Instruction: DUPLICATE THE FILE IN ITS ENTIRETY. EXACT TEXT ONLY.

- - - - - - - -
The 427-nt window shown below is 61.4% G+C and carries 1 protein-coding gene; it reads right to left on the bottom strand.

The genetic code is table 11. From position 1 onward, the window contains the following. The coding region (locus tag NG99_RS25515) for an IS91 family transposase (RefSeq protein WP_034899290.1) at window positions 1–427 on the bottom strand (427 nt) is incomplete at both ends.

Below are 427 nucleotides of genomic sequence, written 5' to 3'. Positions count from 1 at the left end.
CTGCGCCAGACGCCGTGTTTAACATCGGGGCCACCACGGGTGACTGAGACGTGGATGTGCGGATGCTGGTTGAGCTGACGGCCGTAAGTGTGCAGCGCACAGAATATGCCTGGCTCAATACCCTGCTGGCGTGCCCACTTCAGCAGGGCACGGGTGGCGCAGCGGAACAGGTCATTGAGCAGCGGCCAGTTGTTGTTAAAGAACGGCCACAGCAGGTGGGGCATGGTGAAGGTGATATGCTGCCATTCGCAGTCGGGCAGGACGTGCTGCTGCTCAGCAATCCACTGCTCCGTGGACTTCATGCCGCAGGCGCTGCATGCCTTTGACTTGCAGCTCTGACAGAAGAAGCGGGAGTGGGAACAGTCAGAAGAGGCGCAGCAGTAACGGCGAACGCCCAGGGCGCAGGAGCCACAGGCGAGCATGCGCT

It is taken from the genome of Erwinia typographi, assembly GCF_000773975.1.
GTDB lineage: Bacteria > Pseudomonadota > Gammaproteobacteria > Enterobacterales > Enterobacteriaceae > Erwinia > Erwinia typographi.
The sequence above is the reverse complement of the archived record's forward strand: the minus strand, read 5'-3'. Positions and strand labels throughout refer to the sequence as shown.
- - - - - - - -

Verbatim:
The 427-nt window shown below is 61.4% G+C and carries 1 protein-coding gene; it reads right to left on the bottom strand.

The genetic code is table 11. From position 1 onward, the window contains the following. The coding region (locus tag NG99_RS25515) for an IS91 family transposase (RefSeq protein WP_034899290.1) at window positions 1–427 on the bottom strand (427 nt) is incomplete at both ends.

Below are 427 nucleotides of genomic sequence, written 5' to 3'. Positions count from 1 at the left end.
CTGCGCCAGACGCCGTGTTTAACATCGGGGCCACCACGGGTGACTGAGACGTGGATGTGCGGATGCTGGTTGAGCTGACGGCCGTAAGTGTGCAGCGCACAGAATATGCCTGGCTCAATACCCTGCTGGCGTGCCCACTTCAGCAGGGCACGGGTGGCGCAGCGGAACAGGTCATTGAGCAGCGGCCAGTTGTTGTTAAAGAACGGCCACAGCAGGTGGGGCATGGTGAAGGTGATATGCTGCCATTCGCAGTCGGGCAGGACGTGCTGCTGCTCAGCAATCCACTGCTCCGTGGACTTCATGCCGCAGGCGCTGCATGCCTTTGACTTGCAGCTCTGACAGAAGAAGCGGGAGTGGGAACAGTCAGAAGAGGCGCAGCAGTAACGGCGAACGCCCAGGGCGCAGGAGCCACAGGCGAGCATGCGCT

It is taken from the genome of Erwinia typographi, assembly GCF_000773975.1.
GTDB lineage: Bacteria > Pseudomonadota > Gammaproteobacteria > Enterobacterales > Enterobacteriaceae > Erwinia > Erwinia typographi.
The sequence above is the reverse complement of the archived record's forward strand: the minus strand, read 5'-3'. Positions and strand labels throughout refer to the sequence as shown.